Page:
I believe because you are querying for a long historical view (30 days), its taking its data from the 6h table, but your data is so new, it hasn't propogated to that table yet.
I suspect you will see that spike in the 30 day graph when that spike is over 6 hours in age and after the hourly aggregate/purge job runs.
Mazz's explanation is exactly right. The new metrics backend should handle it in the same way. The implementation is obviously different, but the behavior should be the same. Retention periods, which tables to query, etc. will be the same. One implementation detail that is worth noting though is that in the Cassandra-based implementation, we will have only a single raw table whereas in versions prior to RHQ 4.8 we use a set of rotating tables for raw data. Matthew, if you adjust the interval to be from within the past 14 days, I would expect you to see the max of 150. And within six hour of the data initially being stored, the value will get propagated to the 6 hr table at which point you should see the max of 150 when looking at data from the past 30 days.
Great info and thanks for the reply...
I guess the only "bug" then is that the long-time-span graphs imply they are reporting up to and including real time. If you hover on the last bar, it show's today's date, a time for 5am this morning and a "12 hour" duration, which implies up to now. From what i understand, it really isn't showing me that data is it?
If you are graphing data from within the past 7 days, then the graphs should be generated using the raw data points; otherwise, they will be generated using aggregated data. Here is the key distinction. With raw data the graphs will include the most recently collected data. With aggregated data, the graphs will include the most recently aggregated data. Let's consider your scenario of looking at data from the past 30 days. Suppose you generate the graph at 6:05 PM, and data during the 12:00 PM to 6:00 PM time slice has just been aggregated into the 6 hr table. If you had raw data that was stored at 5:59 PM, then it will be included in the graph; however, it will not appear as a single point on the graph. It will be part of data point that includes all data aggregated during the 12:00 PM to 6:00 PM time slice. Now instead of generating the graph at 6:05 PM, let's say you generate it at 5:55 PM. The graph would include data no more recent than 12:00 PM.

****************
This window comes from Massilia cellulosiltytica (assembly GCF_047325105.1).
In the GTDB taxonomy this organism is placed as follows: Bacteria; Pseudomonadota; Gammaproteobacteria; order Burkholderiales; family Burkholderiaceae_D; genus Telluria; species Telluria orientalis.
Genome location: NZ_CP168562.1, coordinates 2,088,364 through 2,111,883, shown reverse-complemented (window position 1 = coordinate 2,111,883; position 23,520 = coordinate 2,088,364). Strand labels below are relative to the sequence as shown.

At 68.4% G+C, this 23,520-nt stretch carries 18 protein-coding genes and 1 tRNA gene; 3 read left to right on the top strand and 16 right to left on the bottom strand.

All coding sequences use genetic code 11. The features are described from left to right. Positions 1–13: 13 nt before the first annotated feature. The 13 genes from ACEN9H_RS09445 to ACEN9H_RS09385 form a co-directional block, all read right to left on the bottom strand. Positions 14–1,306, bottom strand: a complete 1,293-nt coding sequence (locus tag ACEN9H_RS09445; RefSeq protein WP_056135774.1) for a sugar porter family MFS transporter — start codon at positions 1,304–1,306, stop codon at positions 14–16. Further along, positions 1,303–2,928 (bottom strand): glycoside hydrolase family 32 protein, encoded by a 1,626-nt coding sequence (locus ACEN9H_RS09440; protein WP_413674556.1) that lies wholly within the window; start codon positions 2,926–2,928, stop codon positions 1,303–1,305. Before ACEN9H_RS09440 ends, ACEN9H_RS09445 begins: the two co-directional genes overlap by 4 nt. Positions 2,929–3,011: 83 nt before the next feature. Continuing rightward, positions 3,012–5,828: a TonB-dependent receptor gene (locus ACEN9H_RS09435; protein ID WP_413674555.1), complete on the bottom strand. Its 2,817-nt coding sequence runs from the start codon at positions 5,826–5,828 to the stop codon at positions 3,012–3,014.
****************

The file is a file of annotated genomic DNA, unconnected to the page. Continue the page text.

I fully get the mechanics of the raw and aggregated data. My new question is more about what it's implying in the display. This morning (06/22/13) at 10:15 am I view a 30 day graph. As i understand, all this data will be pulled for an aggregate table. Which one is, i think, irrelevant for my point.
When I hover over the last bar in the graph, it says.
Start: 10:12:53 PM
To me that implies that bar is drawn from data ranging from last night at 10:12pm up until near-real-time span of 12h to 10:12am.
From what I understand in the explinations, that can't be the case. If it's pulling from a 1 day or 6 hr table, that last bar would have to be described as the last block of time in that that table. Not 12 hours previous to right now, which it always appears to be.
Yeah, I agree we need to make clear what data it is you are looking at. I'm not sure how we do it, but I'm gonna forward this to the guy (Mike T.) that recently re-implemented these graphs (and the graphs are gonna be even better in 4.8) - he worked with some UI design folks when doing it. Maybe we can ask about this problem to see if there is a better way to reflect what's going on.
I guess with the Cassandra backend it will be easier to grab the metrics from the most specific table for a certain interval.
E.g. take last 360 days.
The most correct would be to take last 7 days from the raw table, then next interval from the 1h table, then 6h then after 30days (?) from the 1d table.
A little less detailed but still better solution would be to take the last 0-6h from the raw table then from 1h aggregate and so on.
Of course when you look at data from a year one can argue that the last 3h don't really matter that much, but as Matthew describes, if you have strange situation and you want to compare with the past, you need to see the current values as well to be able to really see trends etc.